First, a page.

30 review for Banshees, Werewolves, Vampires, and Other Creatures of the Night: Facts, Fictions, and First-Hand Accounts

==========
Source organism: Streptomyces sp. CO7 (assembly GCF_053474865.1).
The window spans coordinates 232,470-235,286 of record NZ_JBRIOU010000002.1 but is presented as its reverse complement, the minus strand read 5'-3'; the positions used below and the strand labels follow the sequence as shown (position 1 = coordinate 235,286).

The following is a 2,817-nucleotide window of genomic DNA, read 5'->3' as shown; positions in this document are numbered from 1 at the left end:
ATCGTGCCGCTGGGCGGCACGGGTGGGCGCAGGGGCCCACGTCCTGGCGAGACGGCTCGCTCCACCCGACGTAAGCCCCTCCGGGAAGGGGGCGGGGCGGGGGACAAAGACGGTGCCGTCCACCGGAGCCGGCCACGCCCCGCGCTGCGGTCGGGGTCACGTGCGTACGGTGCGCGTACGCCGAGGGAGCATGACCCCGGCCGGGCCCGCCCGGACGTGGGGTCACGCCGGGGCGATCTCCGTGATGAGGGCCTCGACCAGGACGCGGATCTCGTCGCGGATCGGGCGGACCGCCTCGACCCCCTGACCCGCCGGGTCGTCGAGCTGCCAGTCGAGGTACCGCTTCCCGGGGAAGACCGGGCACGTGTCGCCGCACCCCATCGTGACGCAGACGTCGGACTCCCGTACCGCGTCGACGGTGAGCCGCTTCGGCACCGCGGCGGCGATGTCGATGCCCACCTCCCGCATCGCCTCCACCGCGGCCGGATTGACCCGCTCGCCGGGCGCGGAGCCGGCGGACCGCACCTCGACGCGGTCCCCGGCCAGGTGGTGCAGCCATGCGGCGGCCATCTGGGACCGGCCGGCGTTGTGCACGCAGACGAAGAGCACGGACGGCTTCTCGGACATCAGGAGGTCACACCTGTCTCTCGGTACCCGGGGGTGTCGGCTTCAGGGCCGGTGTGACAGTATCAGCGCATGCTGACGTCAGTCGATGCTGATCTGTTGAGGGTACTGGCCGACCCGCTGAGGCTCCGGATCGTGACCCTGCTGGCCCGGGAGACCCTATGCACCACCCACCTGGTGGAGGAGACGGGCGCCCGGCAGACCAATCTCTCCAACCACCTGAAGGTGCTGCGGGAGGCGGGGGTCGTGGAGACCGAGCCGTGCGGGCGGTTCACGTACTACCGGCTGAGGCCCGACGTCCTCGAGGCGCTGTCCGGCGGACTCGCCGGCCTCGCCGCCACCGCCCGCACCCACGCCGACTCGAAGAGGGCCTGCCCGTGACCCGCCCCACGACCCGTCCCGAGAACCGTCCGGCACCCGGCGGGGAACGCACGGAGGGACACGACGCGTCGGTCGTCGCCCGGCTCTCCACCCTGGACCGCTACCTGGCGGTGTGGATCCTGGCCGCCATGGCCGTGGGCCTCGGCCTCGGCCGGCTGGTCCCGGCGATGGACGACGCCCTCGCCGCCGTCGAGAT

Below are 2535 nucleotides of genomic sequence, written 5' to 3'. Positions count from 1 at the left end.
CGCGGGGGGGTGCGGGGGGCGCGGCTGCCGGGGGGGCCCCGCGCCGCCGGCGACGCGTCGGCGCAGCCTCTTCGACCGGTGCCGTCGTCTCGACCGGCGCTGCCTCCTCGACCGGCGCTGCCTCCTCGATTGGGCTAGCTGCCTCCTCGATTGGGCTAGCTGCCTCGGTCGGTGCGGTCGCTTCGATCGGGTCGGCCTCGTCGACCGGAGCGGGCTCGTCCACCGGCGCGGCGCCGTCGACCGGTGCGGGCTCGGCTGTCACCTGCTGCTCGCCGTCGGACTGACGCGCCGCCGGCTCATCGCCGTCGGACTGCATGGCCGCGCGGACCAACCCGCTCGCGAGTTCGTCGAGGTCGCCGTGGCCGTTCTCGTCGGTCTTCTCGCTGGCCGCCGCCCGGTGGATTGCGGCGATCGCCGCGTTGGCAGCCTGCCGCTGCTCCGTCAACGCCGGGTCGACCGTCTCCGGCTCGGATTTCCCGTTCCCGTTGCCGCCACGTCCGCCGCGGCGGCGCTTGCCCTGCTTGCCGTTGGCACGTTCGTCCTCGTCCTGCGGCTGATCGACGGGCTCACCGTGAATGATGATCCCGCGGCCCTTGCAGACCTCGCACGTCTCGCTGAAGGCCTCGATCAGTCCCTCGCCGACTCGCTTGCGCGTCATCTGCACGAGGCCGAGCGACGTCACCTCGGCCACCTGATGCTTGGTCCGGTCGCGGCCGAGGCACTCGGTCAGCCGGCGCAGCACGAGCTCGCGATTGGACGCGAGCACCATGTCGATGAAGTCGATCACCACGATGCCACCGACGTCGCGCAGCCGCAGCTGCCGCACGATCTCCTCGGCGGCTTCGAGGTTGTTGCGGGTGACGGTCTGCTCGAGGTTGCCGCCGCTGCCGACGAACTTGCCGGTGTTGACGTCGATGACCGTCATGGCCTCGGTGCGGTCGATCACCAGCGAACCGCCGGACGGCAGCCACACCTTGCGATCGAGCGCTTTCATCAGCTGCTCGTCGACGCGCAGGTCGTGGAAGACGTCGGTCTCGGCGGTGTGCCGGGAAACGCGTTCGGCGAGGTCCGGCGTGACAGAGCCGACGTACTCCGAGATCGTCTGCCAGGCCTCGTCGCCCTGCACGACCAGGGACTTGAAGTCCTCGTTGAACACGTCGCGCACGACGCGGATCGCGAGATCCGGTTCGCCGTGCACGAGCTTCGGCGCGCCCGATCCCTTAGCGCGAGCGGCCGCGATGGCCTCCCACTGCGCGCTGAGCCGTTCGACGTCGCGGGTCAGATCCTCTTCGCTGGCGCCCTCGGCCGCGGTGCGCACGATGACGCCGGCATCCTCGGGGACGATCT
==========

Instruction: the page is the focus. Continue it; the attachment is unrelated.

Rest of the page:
1. 5 out of 5

    Jana